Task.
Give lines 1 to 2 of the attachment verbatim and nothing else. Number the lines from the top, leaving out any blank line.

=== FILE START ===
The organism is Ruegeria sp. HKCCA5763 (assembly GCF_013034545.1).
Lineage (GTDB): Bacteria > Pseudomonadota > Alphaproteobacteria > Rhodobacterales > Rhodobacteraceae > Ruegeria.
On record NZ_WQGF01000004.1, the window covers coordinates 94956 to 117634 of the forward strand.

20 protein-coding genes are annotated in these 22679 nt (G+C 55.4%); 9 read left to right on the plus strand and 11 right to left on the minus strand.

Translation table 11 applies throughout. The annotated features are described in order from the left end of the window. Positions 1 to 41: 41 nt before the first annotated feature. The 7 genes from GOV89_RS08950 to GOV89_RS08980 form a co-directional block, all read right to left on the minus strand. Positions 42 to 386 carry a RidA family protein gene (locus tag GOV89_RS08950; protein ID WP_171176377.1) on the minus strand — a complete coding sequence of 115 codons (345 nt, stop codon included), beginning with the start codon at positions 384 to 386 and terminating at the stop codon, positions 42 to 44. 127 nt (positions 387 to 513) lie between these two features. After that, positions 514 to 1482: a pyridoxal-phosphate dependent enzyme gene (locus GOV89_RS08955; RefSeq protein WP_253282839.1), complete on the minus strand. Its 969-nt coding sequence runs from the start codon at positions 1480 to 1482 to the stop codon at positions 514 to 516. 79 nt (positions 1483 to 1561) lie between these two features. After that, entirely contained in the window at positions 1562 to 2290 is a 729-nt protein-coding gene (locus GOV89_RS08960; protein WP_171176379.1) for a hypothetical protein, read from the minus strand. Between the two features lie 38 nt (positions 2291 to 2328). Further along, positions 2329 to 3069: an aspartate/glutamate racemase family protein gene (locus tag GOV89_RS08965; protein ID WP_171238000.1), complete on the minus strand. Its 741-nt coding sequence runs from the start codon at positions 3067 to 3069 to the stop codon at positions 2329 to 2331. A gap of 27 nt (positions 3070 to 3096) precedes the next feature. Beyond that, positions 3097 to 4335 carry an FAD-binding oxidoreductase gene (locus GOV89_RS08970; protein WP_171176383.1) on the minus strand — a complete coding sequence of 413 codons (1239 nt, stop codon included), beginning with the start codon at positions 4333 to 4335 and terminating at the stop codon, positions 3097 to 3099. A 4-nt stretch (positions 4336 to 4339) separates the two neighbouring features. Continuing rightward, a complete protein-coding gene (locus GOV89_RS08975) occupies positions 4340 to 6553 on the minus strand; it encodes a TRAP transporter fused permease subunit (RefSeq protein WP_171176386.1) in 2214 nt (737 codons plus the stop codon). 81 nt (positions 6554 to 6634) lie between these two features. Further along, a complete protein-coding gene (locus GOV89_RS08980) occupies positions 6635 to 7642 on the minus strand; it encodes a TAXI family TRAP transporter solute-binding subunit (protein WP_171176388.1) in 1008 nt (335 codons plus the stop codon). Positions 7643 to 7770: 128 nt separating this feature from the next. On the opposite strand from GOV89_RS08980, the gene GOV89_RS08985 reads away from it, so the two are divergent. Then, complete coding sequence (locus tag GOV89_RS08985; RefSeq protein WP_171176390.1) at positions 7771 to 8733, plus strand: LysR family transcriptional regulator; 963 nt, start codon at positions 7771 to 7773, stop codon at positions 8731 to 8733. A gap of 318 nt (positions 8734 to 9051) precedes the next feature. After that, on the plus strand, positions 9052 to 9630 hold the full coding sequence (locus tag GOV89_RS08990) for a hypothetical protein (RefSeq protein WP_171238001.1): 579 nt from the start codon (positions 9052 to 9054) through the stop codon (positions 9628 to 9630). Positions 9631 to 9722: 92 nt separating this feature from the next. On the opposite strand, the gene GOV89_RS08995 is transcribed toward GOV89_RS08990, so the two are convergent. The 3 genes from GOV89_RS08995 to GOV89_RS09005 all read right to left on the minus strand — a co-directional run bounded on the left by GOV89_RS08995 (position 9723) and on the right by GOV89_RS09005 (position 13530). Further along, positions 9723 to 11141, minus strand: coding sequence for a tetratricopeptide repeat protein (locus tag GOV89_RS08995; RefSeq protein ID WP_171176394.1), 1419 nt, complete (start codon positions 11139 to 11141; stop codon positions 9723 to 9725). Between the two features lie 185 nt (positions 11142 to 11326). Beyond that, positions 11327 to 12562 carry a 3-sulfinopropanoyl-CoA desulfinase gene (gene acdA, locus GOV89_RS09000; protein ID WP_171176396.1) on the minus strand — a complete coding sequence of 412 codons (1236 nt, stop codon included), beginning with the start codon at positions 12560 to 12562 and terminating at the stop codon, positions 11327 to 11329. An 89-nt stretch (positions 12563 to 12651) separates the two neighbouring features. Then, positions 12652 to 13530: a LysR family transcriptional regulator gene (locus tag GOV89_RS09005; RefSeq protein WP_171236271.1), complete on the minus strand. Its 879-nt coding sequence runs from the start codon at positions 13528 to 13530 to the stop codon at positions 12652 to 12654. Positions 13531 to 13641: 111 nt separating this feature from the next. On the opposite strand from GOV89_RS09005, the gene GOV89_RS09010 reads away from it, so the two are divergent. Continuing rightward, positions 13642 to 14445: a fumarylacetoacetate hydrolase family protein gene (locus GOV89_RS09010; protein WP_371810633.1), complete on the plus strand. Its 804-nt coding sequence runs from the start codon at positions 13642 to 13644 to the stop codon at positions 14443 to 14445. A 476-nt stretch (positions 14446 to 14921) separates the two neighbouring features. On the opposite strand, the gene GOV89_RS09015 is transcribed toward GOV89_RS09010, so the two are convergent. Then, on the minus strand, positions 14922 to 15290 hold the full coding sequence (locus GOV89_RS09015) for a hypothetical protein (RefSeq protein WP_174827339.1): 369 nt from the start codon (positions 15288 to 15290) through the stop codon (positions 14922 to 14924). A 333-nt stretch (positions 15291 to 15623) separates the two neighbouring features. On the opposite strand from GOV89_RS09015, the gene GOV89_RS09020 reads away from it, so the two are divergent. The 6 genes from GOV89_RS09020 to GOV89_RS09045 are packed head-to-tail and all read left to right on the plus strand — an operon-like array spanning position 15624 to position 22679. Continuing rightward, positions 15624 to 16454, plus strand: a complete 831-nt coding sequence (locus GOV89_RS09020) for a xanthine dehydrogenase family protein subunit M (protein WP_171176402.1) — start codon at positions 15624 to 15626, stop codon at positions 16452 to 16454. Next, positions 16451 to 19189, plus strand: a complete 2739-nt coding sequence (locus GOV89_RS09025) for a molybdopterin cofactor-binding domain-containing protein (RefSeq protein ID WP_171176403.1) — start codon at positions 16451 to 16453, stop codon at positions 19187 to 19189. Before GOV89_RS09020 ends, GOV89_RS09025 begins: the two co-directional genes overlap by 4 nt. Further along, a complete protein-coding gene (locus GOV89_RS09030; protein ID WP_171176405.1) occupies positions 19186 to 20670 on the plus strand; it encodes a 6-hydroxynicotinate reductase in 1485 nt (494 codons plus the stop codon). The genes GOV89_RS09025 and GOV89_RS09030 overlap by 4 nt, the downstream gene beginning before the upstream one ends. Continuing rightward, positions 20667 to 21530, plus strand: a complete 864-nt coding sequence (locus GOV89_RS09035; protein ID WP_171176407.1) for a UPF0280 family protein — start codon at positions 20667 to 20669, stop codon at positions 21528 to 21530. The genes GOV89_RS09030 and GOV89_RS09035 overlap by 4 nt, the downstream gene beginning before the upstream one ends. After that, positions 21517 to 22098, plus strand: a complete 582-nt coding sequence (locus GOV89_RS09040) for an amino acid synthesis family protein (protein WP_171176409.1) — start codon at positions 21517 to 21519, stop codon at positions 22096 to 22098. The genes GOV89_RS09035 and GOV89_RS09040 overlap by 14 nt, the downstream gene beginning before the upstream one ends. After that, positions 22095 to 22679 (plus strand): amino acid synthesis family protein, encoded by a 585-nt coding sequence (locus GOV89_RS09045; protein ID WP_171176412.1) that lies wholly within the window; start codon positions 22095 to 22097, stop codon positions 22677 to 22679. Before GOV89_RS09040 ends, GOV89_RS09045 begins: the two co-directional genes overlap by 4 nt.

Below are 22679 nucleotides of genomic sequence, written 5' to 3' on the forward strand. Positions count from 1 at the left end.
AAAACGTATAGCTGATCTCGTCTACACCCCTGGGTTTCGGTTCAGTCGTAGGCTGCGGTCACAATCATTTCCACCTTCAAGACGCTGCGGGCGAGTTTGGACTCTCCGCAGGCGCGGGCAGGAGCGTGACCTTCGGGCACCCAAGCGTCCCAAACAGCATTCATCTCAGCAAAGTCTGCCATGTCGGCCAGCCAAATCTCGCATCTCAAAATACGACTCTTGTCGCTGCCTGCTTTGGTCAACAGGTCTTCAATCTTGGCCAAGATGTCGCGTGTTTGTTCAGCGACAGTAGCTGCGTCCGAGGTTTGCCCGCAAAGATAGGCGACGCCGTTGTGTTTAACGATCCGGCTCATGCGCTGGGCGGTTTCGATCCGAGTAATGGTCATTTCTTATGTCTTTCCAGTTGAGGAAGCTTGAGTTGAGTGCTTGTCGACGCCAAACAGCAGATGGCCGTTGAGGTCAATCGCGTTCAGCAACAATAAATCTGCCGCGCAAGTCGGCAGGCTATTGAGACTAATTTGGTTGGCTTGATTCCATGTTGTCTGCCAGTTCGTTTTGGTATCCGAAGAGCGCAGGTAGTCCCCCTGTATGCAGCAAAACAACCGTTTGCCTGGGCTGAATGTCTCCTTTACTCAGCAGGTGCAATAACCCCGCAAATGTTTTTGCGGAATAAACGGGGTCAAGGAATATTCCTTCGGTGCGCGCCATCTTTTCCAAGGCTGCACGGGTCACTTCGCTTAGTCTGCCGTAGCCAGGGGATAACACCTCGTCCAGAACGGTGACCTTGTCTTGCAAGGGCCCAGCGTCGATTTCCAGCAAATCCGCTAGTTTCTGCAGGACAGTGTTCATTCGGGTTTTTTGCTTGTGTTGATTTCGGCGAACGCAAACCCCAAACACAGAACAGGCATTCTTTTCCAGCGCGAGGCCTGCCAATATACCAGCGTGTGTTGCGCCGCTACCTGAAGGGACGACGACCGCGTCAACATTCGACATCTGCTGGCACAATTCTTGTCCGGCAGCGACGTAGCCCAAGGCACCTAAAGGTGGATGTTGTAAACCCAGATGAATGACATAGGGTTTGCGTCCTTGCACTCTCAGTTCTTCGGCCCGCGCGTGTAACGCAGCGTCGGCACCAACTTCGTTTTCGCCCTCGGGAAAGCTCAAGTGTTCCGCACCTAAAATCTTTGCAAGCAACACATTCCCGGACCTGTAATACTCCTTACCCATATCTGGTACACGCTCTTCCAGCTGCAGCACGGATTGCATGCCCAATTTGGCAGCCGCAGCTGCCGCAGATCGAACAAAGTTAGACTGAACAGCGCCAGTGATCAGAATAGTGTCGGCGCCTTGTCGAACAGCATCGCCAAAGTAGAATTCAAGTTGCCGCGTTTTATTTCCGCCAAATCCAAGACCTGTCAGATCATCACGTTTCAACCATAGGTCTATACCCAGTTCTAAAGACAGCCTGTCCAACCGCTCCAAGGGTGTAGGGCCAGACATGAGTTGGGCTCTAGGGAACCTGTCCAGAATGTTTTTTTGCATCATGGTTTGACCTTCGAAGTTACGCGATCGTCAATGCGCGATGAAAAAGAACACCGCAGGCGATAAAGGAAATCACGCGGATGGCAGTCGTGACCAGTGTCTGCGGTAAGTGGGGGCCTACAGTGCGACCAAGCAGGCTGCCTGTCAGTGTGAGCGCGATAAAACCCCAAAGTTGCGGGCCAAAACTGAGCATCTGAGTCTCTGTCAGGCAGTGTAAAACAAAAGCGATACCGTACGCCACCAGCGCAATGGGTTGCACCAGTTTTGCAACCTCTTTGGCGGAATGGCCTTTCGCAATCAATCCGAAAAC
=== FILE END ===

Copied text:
The organism is Ruegeria sp. HKCCA5763 (assembly GCF_013034545.1).
Lineage (GTDB): Bacteria > Pseudomonadota > Alphaproteobacteria > Rhodobacterales > Rhodobacteraceae > Ruegeria.